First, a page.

Despite its common usage in vertebral augmentation procedures (VAPs), shortcomings of commercial polymethylmethacrylate (PMMA) still remain. Accordingly, injectable and biodegradable composite cements, which are composed of poly(propylene fumarate)/α-tricalcium/hydroxyapatite (PPF/α-TCP/HAP) and PPF/tetracalcium phosphate/dicalcium phosphate (PPF/TtCP/DCP), were developed. A porcine model was used and cylindrical holes in critical size were created at the center of the lateral cortex of vertebral bodies of the lumbar spine. A fixed volume of testing materials and PMMA were randomly injected into the defects. Results showed that both composite groups had a comparable radiolucency as PMMA but a significantly lower setting temperature. Histological inspections revealed new bone formation and remodeling along the border of the two composite cements. New bone substitution and irregular sclerotic bone mantles were found along the composite cements but not in the PMMA group. Radiological and histological changes were observed in the two composite groups and these modifications were diminished along the block boundaries. These findings imply gradual substitution of decomposed composite by new bone formation, which could not be found around the PMMA block. Comparing PPF/α-TCP/HAP with the PPF/TtCP/DCP cement block, smaller particles that were spreading out were observed in the TtCP/DCP group, which represents rapid degradability. In conclusion, the composite cements have advantages such as a low setting temperature, radio-opacity, biodegradability, and osteoconductivity. The injectable PPF/calcium phosphate ceramic composite has the potential to be used in VAPs.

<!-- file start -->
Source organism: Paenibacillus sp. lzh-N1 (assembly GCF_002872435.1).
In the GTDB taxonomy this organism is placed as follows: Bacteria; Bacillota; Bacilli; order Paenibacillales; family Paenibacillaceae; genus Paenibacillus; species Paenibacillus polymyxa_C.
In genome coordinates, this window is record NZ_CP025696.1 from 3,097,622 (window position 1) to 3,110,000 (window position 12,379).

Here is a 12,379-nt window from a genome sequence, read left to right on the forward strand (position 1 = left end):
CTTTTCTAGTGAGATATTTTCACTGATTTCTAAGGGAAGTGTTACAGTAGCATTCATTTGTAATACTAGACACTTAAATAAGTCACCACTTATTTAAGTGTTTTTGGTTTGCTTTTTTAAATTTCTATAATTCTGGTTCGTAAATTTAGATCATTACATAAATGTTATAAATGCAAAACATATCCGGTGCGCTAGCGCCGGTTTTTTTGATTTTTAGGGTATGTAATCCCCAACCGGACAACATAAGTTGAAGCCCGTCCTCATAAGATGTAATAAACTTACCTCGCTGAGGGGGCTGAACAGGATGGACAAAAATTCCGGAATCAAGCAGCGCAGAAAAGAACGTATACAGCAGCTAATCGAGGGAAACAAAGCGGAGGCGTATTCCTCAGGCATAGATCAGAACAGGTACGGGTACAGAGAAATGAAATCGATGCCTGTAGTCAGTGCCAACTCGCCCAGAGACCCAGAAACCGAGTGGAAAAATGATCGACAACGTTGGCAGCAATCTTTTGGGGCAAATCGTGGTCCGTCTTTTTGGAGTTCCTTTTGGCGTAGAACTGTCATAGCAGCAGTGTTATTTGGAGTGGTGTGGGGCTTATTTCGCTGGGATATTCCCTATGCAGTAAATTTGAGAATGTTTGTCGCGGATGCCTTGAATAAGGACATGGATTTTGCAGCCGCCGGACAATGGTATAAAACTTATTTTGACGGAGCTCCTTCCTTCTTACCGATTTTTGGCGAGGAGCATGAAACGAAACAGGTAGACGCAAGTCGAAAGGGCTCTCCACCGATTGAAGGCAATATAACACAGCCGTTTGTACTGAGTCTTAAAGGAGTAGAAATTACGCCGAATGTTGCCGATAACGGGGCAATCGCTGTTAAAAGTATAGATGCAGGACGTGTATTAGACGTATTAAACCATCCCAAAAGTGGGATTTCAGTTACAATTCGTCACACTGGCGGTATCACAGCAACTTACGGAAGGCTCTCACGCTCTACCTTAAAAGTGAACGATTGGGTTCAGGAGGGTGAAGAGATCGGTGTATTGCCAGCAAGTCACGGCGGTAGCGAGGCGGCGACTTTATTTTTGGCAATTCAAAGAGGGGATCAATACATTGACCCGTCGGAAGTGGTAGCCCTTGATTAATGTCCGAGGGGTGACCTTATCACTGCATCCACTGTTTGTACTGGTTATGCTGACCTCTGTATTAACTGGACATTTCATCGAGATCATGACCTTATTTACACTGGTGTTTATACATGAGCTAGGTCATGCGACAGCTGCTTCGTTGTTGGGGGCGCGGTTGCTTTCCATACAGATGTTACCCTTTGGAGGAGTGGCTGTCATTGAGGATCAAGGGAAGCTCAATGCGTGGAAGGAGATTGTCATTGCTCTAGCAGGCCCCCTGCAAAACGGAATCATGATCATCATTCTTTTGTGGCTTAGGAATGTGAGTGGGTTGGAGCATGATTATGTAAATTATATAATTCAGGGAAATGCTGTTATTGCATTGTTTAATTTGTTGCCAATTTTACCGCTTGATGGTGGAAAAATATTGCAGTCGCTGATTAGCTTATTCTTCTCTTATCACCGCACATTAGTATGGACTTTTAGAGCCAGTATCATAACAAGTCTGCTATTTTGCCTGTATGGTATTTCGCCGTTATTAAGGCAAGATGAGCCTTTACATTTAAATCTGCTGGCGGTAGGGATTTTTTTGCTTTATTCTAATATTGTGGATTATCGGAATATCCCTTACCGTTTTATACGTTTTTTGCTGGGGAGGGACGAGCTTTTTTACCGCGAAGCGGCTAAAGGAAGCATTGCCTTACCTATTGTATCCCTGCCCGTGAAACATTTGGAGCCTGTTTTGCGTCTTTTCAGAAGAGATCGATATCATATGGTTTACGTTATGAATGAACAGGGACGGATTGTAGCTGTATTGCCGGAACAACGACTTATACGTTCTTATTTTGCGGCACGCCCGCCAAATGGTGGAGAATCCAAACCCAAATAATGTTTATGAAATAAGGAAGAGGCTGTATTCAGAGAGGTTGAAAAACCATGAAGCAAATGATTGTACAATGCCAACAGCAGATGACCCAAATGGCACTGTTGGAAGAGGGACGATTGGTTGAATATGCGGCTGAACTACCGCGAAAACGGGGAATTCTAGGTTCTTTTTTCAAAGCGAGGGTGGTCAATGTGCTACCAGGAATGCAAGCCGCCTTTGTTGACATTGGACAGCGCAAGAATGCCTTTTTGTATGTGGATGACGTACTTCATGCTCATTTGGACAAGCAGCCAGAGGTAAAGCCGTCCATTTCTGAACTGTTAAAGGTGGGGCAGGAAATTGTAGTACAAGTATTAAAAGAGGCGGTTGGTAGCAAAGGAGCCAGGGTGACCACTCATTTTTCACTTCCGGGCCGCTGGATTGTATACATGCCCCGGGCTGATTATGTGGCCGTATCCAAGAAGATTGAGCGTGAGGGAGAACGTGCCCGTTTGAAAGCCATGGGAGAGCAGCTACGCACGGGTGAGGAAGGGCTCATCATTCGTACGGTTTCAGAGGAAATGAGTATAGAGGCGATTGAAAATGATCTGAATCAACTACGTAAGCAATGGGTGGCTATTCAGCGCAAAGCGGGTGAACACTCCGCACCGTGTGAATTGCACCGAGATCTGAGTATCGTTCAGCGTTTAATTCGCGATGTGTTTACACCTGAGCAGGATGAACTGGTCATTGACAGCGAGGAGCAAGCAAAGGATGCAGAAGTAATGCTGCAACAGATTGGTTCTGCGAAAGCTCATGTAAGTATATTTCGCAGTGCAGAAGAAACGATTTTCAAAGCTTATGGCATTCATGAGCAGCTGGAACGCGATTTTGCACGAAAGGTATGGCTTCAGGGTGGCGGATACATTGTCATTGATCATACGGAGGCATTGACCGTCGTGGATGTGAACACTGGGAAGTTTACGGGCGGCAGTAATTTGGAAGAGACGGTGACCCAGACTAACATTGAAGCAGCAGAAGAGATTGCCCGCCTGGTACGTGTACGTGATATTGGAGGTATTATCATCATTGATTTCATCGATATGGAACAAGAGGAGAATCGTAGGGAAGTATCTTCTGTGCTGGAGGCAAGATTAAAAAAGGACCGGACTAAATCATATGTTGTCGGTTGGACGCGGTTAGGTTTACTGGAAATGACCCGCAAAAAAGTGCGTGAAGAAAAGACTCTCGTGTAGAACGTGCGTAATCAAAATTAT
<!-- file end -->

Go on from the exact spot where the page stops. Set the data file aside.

ASJC Scopus subject areas
- Biomedical Engineering